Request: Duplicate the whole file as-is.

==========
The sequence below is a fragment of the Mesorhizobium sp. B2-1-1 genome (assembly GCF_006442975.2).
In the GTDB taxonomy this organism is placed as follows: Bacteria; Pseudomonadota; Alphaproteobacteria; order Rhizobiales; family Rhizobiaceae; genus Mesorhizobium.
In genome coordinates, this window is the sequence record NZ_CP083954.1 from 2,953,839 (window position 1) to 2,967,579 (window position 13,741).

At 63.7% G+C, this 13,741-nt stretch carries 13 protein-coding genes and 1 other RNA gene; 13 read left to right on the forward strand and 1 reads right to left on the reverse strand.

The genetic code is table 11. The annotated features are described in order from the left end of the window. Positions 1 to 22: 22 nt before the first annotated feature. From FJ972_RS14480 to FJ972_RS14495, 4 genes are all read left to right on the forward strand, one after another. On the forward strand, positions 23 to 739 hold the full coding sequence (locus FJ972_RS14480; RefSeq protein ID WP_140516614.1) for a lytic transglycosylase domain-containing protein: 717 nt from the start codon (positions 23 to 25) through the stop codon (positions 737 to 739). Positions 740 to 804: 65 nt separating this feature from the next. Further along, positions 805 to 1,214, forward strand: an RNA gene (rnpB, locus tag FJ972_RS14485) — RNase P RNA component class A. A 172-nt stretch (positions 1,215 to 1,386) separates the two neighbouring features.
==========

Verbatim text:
The sequence below is a fragment of the Mesorhizobium sp. B2-1-1 genome (assembly GCF_006442975.2).
In the GTDB taxonomy this organism is placed as follows: Bacteria; Pseudomonadota; Alphaproteobacteria; order Rhizobiales; family Rhizobiaceae; genus Mesorhizobium.
In genome coordinates, this window is the sequence record NZ_CP083954.1 from 2,953,839 (window position 1) to 2,967,579 (window position 13,741).

At 63.7% G+C, this 13,741-nt stretch carries 13 protein-coding genes and 1 other RNA gene; 13 read left to right on the forward strand and 1 reads right to left on the reverse strand.

The genetic code is table 11. The annotated features are described in order from the left end of the window. Positions 1 to 22: 22 nt before the first annotated feature. From FJ972_RS14480 to FJ972_RS14495, 4 genes are all read left to right on the forward strand, one after another. On the forward strand, positions 23 to 739 hold the full coding sequence (locus FJ972_RS14480; RefSeq protein ID WP_140516614.1) for a lytic transglycosylase domain-containing protein: 717 nt from the start codon (positions 23 to 25) through the stop codon (positions 737 to 739). Positions 740 to 804: 65 nt separating this feature from the next. Further along, positions 805 to 1,214, forward strand: an RNA gene (rnpB, locus tag FJ972_RS14485) — RNase P RNA component class A. A 172-nt stretch (positions 1,215 to 1,386) separates the two neighbouring features.